"as" keyword woes

Ben Finney bignose+hates-spam at benfinney.id.au
Thu Dec 4 01:16:49 CET 2008


"Warren DeLano" <warren at delsci.com> writes:

> Why was it necessary to make "as" a reserved keyword?  

I can't answer for the Python developers as to why they *did* make it
a reserved word.

But I can offer what I believe is a good reason why it *should* be a
reserved word: Because simple is better than complex, and special
cases aren't special enough to break the rules.

> And more to the point, why was it necessary to prevent developers
> from being able to refer to attributes named "as"?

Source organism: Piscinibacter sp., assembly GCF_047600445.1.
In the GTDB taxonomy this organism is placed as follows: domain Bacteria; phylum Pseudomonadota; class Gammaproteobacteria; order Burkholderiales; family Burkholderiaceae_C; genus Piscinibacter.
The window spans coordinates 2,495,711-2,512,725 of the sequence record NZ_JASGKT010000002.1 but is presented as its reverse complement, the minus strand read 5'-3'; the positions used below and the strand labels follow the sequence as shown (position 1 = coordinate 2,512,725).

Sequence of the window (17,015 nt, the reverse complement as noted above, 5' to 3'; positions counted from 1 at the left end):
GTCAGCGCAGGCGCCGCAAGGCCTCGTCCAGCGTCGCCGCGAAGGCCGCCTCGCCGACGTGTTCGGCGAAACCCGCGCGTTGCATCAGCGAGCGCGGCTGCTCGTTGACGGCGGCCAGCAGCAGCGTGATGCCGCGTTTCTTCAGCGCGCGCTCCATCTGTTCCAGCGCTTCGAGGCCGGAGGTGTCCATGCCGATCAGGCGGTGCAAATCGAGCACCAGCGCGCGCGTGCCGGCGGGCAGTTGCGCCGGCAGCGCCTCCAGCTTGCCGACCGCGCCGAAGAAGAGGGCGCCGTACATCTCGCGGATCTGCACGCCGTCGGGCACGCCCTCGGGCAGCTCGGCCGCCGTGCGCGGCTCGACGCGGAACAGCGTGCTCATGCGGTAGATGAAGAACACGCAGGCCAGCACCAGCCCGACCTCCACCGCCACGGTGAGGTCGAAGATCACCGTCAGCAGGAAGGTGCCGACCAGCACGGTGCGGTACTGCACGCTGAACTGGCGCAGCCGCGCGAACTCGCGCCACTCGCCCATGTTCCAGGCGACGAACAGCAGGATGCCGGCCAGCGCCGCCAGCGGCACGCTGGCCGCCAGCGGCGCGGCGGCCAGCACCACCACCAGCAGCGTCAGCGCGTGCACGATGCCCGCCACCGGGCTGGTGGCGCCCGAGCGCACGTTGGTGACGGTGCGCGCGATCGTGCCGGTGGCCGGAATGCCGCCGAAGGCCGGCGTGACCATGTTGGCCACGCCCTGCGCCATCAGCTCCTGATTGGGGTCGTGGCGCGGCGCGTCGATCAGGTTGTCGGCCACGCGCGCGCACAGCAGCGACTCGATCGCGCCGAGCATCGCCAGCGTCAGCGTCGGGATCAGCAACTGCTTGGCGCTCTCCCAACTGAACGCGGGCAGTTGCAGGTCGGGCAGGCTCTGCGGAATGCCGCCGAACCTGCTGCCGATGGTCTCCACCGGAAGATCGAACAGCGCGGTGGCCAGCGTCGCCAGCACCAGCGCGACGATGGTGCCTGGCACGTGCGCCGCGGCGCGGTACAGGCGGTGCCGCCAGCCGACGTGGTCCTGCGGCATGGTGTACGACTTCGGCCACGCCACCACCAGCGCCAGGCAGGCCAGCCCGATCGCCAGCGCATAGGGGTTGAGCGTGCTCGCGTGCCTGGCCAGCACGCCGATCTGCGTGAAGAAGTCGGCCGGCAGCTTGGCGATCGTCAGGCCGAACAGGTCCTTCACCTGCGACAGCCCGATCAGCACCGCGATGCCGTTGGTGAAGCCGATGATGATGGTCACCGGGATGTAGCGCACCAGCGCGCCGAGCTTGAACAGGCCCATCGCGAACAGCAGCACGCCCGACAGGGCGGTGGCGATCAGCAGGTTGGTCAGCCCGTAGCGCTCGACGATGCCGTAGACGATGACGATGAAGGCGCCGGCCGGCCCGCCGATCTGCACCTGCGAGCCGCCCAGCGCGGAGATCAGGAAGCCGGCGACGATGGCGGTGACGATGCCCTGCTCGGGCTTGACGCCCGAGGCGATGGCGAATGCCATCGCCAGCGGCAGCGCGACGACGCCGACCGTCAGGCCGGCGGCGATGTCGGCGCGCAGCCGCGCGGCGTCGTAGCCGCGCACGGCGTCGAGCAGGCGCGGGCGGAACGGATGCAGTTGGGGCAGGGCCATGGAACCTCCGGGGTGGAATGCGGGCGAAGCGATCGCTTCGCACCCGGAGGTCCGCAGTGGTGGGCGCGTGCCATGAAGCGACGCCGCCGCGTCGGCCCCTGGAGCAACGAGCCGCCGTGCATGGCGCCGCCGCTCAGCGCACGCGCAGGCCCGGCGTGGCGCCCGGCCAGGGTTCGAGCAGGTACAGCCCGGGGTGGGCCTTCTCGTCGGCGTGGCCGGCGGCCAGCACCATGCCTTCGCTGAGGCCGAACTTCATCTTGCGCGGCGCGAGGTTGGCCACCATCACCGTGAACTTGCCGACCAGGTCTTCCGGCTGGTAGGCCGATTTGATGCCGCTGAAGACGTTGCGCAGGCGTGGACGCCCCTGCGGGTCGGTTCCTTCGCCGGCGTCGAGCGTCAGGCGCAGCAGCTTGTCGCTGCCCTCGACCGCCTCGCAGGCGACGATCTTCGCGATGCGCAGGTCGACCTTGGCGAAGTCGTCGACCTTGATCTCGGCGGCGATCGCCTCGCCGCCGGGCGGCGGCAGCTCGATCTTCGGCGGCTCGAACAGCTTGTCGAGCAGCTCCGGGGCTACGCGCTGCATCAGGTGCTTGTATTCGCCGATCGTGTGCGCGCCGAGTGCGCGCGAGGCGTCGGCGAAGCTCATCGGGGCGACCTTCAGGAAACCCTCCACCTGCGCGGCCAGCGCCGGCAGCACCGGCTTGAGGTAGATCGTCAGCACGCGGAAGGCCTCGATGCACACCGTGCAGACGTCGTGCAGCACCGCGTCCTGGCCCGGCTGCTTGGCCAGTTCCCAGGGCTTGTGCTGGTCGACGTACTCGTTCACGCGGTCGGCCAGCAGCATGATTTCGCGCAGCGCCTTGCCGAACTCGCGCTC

There aren't special rules for which names can be use in which way,
and that's a *good* thing. Any name that is valid in one area of
Python syntax is valid in all Python syntax.

> Why can't the parser distinguish between a standalone " as " keyword
> and ".as" used as an object/attribute reference?

Because that would require special-casing some names as being
forbidden in syntax where other names are allowed. Special cases in
language syntax are to be avoided where feasible.

-- 
 \         “Pinky, are you pondering what I'm pondering?” “I think so, |
  `\        Brain, but this time *you* put the trousers on the chimp.” |
_o__)                                           —_Pinky and The Brain_ |
Ben Finney



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